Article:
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Today's Opinions

  • Precautions needed when taking kids out for annual Trick or Treat adventures

     It is fast approaching the fun filled night of Halloween; the Shepherdsville Police Department wants to share with you some important tips to keep you and your family safe.  

    If your child is participating in a traditional “trick or treat” evening, always make sure you walk on the sidewalks and cross the street at the intersections.  

    Make sure an adult is with your child as they make their way through the neighborhood. 

    Another thing to take in consideration is the costume that your child wears. 

  • A little spooky script for your Halloween season

     These days every time something takes place it is immediately shared throughout the world at such a frenzy that people freak out.

    Topics such as ISIS or ebola put society in an immediate state of shock, worry and panic.

    As a change of pace, it’s time to get back to simpler times. I have again searched around locally for good old-fashioned ideas to use as topics for scary Halloween movies.

    And without further adieu, here’s this year’s list, presented as always in B-movie promo fashion, of Halloween movie ideas.

  • Drivers BEWARE: Trick-or-Treaters may be nearby

     Local drivers beware! Ghosts and goblins may invade your driving space in search of their favorite treat and to play a trick or two. AAA reminds drivers to adjust their driving to accommodate these “spooktacular” creatures.

  • Fall breeding season increases deer movement

     FRANKFORT - Cooler temperatures and shorter days bring out the fall colors that paint Kentucky’s landscape in warm hues before winter arrives.

    At about the same time, the breeding instinct in whitetail deer stirs, putting them on the move and more frequently into the paths of motorists.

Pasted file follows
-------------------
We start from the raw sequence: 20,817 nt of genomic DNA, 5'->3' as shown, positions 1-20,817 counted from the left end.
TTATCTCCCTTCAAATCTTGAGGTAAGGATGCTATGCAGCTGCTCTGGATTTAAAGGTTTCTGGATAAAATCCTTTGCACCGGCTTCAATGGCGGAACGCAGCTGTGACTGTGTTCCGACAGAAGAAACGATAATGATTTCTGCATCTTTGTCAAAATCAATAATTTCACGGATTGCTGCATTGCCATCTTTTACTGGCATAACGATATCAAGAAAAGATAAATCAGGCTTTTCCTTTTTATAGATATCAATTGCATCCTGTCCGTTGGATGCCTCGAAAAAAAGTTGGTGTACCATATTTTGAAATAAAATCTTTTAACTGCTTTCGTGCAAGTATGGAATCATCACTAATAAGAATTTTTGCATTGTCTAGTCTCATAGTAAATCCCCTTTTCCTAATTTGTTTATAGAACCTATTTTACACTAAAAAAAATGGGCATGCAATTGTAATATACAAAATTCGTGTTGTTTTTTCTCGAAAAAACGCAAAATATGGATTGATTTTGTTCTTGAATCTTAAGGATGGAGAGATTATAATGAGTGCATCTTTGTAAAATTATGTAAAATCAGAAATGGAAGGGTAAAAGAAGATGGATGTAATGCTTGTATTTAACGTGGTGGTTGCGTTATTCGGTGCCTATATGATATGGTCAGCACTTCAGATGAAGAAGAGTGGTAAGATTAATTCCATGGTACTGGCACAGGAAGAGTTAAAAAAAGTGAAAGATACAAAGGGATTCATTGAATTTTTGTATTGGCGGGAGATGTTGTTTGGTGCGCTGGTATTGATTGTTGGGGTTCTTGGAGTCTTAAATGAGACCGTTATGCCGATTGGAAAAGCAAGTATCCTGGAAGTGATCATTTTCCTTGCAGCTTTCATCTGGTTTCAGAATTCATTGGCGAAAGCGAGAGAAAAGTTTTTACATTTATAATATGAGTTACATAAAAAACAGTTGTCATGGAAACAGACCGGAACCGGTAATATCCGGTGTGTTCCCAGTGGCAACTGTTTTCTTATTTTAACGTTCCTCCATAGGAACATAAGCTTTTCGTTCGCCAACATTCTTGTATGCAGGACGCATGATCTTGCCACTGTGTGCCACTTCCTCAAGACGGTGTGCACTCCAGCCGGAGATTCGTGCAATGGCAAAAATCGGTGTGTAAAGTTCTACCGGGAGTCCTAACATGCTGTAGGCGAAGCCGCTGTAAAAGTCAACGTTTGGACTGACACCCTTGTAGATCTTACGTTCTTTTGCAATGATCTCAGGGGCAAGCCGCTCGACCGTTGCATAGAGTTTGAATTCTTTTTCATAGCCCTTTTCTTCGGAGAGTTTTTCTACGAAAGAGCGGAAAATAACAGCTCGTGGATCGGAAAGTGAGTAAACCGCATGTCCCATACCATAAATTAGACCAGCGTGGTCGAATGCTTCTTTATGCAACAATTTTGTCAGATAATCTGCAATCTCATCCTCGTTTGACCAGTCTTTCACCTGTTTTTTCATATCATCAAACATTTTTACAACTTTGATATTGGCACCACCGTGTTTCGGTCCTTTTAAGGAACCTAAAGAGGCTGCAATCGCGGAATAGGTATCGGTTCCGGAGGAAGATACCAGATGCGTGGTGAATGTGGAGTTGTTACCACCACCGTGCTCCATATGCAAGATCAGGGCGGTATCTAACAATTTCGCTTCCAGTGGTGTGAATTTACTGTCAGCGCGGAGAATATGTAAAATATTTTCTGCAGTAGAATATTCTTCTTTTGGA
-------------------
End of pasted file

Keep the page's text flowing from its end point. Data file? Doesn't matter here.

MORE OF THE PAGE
About half of all collisions between vehicles and deer in Kentucky occur over the last three months of the calendar year, according to statistics compiled by Kentucky State Police. More of these collisions are reported in November than in any other month.

  • Vote for Higgins

     I wish to let the citizens of the north end know that Mike Higgins has been an active volunteer in this community and has kept abreast of the needs and possibilities of our county.

    He would not have stood idly by and watched the opportunity of gaining 1,500 jobs go some place else.

    That is why I support Mike Higgins for magistrate

    James R. Nally

  • Vote for Nemes

     Before you cast your vote for District 49 House of Representative, I wanted you to know a little of the Mike Nemes I know.

    My family has known Mike Nemes and his family for around 18 years, since our boys played recreational baseball together. That was really how we came to know Mike. He became our oldest son’s baseball coach for seven of those years.

    Through all of the travels, tournaments, practices, seasons, we got to know Mike Nemes and his family. What Iearned about Mike during that time was that he was a man who truly cared about people.

  • A quick look at the workings of the court system

     At the local level, there are three types of court:  Circuit, District and Family.  

    Circuit Court is the court of general jurisdiction and can hear all types of cases unless the General Assembly has given exclusive jurisdiction of a particular case to another designated court.  

    The types of cases normally heard in Circuit Court are as follows:  civil matters involving more than $5,000 capital; offenses such as felonies, divorces, adoptions, termination of parental rights, real property title disputes and contested probates. 

  • Forget when and where, flood map issue must be addressed

     Probably the biggest battle Bullitt County will face in the next decade was discussed for the first time last Wednesday.

    The altering of the flood elevation maps by the Federal Emergency Management Agency could be catastrophic to the future of Shepherdsville, in specific, and Bullitt County, in general.

    Engineering work has been going on for the past 20 years on making changes to flood maps throughout the country.

    It just so happens that due to a rash of major natural disasters, FEMA is out of money.